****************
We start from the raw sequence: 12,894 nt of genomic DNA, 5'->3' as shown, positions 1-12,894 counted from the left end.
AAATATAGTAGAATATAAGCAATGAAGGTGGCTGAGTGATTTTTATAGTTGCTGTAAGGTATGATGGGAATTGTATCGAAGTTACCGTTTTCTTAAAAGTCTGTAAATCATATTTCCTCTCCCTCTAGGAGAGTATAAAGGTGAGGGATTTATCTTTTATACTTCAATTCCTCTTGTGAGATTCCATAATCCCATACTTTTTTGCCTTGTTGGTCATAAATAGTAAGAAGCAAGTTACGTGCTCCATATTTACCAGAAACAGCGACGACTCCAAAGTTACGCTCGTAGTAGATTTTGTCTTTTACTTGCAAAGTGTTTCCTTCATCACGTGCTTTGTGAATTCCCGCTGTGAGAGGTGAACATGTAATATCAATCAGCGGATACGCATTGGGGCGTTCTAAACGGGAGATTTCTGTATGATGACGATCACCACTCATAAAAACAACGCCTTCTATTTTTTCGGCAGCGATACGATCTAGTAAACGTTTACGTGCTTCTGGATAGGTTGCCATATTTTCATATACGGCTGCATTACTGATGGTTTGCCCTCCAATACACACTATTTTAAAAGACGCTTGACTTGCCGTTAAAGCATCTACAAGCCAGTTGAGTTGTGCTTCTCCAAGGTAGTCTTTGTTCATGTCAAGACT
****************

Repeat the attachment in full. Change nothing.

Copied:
We start from the raw sequence: 12,894 nt of genomic DNA, 5'->3' as shown, positions 1-12,894 counted from the left end.
AAATATAGTAGAATATAAGCAATGAAGGTGGCTGAGTGATTTTTATAGTTGCTGTAAGGTATGATGGGAATTGTATCGAAGTTACCGTTTTCTTAAAAGTCTGTAAATCATATTTCCTCTCCCTCTAGGAGAGTATAAAGGTGAGGGATTTATCTTTTATACTTCAATTCCTCTTGTGAGATTCCATAATCCCATACTTTTTTGCCTTGTTGGTCATAAATAGTAAGAAGCAAGTTACGTGCTCCATATTTACCAGAAACAGCGACGACTCCAAAGTTACGCTCGTAGTAGATTTTGTCTTTTACTTGCAAAGTGTTTCCTTCATCACGTGCTTTGTGAATTCCCGCTGTGAGAGGTGAACATGTAATATCAATCAGCGGATACGCATTGGGGCGTTCTAAACGGGAGATTTCTGTATGATGACGATCACCACTCATAAAAACAACGCCTTCTATTTTTTCGGCAGCGATACGATCTAGTAAACGTTTACGTGCTTCTGGATAGGTTGCCATATTTTCATATACGGCTGCATTACTGATGGTTTGCCCTCCAATACACACTATTTTAAAAGACGCTTGACTTGCCGTTAAAGCATCTACAAGCCAGTTGAGTTGTGCTTCTCCAAGGTAGTCTTTGTTCATGTCAAGACT